A family name, some ancestors: The COMEAU across France

NOTE: This is an unedited copy of an article published by Jacques A. COMEAU in 2000.

At the beginning of these research my goal was the discovery of the origins of Pierre COMEAU, cooper at Port Royal  and ancestor of all the COMEAU of North America. To learn where we come from we have to retrace our steps and with the passing of time this work transformed itself into a demographic study on the COMEAU of France. I linked all the results of this search in a piece that acquaint us on the origin or our surname, since the year 1000, and we also discover a few COMEAU families born in the middle age. We are still looking for the whereabouts of Pierre’s family but now we have a few options, we can speculate and we learned a lot more on the bearers of our name in France.And we begin at the beginning……


Pierre COMEAU, cooper

Here is an excerpt from the  census of Port Royal done in 1671 by M. de GRANDFONTAINE* and deposited at “Archives du Ministere des Colonies” in Paris.

“cooper, Pierre COMMEAUX, 75 years old, his wife Rose BAYON 40 years old, their children nine, one married, Etienne 21 years old, the singles, Pierre COMMEAU 18 years old, Francoise 15 years old, Jehan 14 years old, Pierre 13 years old, Antoine 10 years old, Marie Jeanne 9 years old, Marie Anne 7 years old, Jehan 6, 16 cows, 22 sheep & 6 arpents of cultivable land.”

Here it is! Pierre, his family, his holding, his neighbors and that’s all. No passenger list to inform us on his arrival, no hiring contract to direct us to his place of birth. His first born, Etienne, came in near 1650, a marriage at that time, in France or Acadia is then conceivable. He is said to be 75, he would then have been born near 1597 if we can believe this census, but in this era when the majority could not read or write we can expect some divergence.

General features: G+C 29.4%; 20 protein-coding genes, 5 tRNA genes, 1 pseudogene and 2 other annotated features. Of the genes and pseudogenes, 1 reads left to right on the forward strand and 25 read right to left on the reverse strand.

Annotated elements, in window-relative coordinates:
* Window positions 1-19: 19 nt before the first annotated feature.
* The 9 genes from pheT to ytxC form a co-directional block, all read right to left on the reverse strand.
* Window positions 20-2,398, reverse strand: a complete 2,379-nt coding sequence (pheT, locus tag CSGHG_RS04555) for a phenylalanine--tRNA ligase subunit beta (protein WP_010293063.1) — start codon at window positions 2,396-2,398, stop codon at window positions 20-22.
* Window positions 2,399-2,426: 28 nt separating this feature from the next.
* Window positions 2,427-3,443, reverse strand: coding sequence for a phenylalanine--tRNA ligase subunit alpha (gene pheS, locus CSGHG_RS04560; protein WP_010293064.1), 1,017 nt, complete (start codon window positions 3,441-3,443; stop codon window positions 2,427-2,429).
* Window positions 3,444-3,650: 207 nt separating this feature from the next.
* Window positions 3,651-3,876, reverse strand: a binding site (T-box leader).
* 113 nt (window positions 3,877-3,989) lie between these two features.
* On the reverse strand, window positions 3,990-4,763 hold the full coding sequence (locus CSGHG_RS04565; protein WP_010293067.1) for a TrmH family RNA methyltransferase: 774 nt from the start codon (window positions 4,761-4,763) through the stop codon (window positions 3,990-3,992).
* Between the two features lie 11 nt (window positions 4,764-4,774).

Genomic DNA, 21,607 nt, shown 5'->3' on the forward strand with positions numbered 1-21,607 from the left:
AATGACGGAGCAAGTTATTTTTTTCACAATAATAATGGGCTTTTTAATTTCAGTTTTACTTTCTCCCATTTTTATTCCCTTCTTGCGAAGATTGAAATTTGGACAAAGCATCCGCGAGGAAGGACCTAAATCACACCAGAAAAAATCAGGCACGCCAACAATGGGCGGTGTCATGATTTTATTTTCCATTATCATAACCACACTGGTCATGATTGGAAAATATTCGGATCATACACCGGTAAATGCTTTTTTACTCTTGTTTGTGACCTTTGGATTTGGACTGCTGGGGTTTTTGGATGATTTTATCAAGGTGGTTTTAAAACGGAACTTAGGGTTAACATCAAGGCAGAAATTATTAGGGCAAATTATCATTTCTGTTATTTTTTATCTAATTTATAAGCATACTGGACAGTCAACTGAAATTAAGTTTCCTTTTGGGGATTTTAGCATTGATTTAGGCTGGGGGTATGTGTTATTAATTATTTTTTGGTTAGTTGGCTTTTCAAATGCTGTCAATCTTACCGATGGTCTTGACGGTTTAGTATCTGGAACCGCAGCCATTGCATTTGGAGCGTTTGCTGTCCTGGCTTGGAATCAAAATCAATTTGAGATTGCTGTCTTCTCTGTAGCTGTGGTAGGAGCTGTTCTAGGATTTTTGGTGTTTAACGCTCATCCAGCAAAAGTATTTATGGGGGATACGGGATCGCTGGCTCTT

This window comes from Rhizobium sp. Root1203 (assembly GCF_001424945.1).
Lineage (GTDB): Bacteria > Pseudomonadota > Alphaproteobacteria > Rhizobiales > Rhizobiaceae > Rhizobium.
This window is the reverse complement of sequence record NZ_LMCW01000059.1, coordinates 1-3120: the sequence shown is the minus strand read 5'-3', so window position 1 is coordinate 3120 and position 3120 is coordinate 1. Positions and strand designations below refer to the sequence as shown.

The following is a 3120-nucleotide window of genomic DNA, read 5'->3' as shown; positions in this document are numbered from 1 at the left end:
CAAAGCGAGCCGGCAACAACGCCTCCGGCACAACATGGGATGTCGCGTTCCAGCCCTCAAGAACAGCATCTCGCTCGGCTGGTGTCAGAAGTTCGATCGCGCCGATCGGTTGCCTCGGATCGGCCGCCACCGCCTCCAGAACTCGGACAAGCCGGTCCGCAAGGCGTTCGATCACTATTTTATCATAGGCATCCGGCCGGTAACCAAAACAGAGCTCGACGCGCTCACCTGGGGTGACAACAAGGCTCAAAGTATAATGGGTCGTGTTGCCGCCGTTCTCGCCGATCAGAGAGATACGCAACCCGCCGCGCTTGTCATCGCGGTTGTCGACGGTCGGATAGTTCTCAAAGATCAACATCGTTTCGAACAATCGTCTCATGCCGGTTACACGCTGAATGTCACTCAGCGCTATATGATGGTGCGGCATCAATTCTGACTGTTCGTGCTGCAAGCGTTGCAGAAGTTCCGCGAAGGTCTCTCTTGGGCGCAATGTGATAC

A few words about Rose BAYON, or BAYOL, or BAYOU, or BAJOLET. Yes, we have seen all these forms to identify her but a look at the original census tells us that BAYON is the right form. We could then eliminate Barbe BAYOL as a relative, Nicolas BAYOL as her father. A correspondent from Maine & Loire tells me that BAYON is a familiar name in that region. Since no “King’s daughters” ever went to Acadia, most of the girls of marrying age were daughters of local habitants. It is more than conceivable then that Pierre and Rose were married in France, BAYON being an unknown family name in Port Royal.

Where does this little population of Port Royal came from? Many of these families, like the COMEAU are ignorant of their origins. Of the 78 passengers of the St Jehan, beside Pierre MARTIN, Guillaume TRAHAN and a few children of the deceased passengers none remained in Port Royal. It is possible that some from the first group of settlers who came earlier with RAZILLY, or their children are among this population, men without a family, stranded soldiers or fishermen. After 1636 other colonist families came to live in Acadia and formed the Port Royal population of 1671

The COMEAU farming community was situated a short distance from the fort, up river, on the south bank. With 6 arpents in culture, a good average compared to the other farmer, he surely was at work for a few years. With 16 cows & 22 sheep his herd was above the norm, the surplus must have given him a fair revenue. Charles MELANCON, living across the river had 40 cows, quite a number for that period. Practically every one was raising sheep, they did not suffer much in the winter with their warm woolen clothes. In this village we count four coopers, a trade well in demand in an era when everything was kept or shipped in barrel, but with an expending farm and a large herd we believe that Pierre was a farmer first, although he seem to be proud of his cooper trade.

1678 and another census. Pierre is now a widow, has 14 cultivable arpents but his herd is smaller, 12 cows only, the sheep are absent but he owns 4 bulls, the only one reported in this census. That’s quite a monopoly in a region so rich in cows plus the work that those animals can do, plowing, heavy transport and land clearing. Another item is reported in this survey, a compass. This more or less confirm that Pierre was a cooper by trade, a compass being a necessary tool in that profession.